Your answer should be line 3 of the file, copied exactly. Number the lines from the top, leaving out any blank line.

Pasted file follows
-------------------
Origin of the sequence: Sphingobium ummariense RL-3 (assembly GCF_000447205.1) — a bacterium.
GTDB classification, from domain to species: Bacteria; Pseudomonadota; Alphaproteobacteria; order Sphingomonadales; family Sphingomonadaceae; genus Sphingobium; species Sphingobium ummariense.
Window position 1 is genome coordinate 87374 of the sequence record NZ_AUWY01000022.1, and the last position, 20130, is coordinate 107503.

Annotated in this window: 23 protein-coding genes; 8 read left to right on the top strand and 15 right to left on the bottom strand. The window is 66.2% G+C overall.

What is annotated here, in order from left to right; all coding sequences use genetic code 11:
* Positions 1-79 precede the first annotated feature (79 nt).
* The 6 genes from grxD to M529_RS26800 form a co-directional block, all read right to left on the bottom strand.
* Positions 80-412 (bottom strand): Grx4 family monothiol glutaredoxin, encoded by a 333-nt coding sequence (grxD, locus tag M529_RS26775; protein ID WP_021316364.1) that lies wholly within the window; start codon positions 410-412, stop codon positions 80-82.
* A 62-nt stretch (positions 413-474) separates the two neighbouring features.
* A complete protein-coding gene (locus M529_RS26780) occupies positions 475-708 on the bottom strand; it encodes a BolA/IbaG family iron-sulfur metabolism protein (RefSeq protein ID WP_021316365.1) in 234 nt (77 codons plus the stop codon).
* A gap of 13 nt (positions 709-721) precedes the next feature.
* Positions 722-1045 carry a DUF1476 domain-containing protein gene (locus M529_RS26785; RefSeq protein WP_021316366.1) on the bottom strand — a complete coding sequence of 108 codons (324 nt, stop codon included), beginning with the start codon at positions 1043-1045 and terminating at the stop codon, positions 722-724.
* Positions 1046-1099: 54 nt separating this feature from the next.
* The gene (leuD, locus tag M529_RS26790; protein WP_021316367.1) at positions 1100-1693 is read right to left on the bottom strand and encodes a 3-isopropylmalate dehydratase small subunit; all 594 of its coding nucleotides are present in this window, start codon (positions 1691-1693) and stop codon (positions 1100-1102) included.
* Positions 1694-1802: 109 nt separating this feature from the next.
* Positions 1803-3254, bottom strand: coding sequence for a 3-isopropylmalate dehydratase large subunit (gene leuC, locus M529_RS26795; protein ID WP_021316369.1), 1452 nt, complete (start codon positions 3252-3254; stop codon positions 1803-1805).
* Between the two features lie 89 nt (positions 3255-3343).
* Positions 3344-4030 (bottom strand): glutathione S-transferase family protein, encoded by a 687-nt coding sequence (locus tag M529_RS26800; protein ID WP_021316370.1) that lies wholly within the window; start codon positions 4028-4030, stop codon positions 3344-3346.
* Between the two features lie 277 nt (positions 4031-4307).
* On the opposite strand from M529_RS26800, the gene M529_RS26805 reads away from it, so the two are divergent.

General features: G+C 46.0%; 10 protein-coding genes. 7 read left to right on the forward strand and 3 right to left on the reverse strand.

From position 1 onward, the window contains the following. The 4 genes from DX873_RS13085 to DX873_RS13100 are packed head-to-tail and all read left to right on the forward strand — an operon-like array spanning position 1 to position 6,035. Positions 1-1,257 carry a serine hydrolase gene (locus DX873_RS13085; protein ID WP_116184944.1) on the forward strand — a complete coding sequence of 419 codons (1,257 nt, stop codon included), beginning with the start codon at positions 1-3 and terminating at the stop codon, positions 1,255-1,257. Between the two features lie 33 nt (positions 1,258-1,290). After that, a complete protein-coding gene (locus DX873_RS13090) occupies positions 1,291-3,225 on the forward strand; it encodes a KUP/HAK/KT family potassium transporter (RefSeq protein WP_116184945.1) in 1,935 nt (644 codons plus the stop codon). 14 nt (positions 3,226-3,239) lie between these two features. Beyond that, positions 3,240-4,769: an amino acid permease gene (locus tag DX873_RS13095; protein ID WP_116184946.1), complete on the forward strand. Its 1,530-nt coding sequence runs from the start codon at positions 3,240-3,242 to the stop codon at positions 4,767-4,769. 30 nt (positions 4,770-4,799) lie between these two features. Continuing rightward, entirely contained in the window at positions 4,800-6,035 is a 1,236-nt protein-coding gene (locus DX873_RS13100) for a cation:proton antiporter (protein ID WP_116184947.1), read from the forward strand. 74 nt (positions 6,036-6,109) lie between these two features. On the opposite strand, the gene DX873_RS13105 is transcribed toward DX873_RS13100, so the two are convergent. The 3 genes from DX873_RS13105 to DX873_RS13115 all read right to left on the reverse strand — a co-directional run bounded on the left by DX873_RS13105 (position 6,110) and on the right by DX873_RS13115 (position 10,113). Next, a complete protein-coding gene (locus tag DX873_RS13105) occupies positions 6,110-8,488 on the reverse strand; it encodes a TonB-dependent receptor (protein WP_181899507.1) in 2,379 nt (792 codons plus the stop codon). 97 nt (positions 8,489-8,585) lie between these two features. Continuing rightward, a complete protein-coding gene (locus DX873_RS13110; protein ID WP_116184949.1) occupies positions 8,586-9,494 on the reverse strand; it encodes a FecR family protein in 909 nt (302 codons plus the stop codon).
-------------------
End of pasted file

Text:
Window position 1 is genome coordinate 87374 of the sequence record NZ_AUWY01000022.1, and the last position, 20130, is coordinate 107503.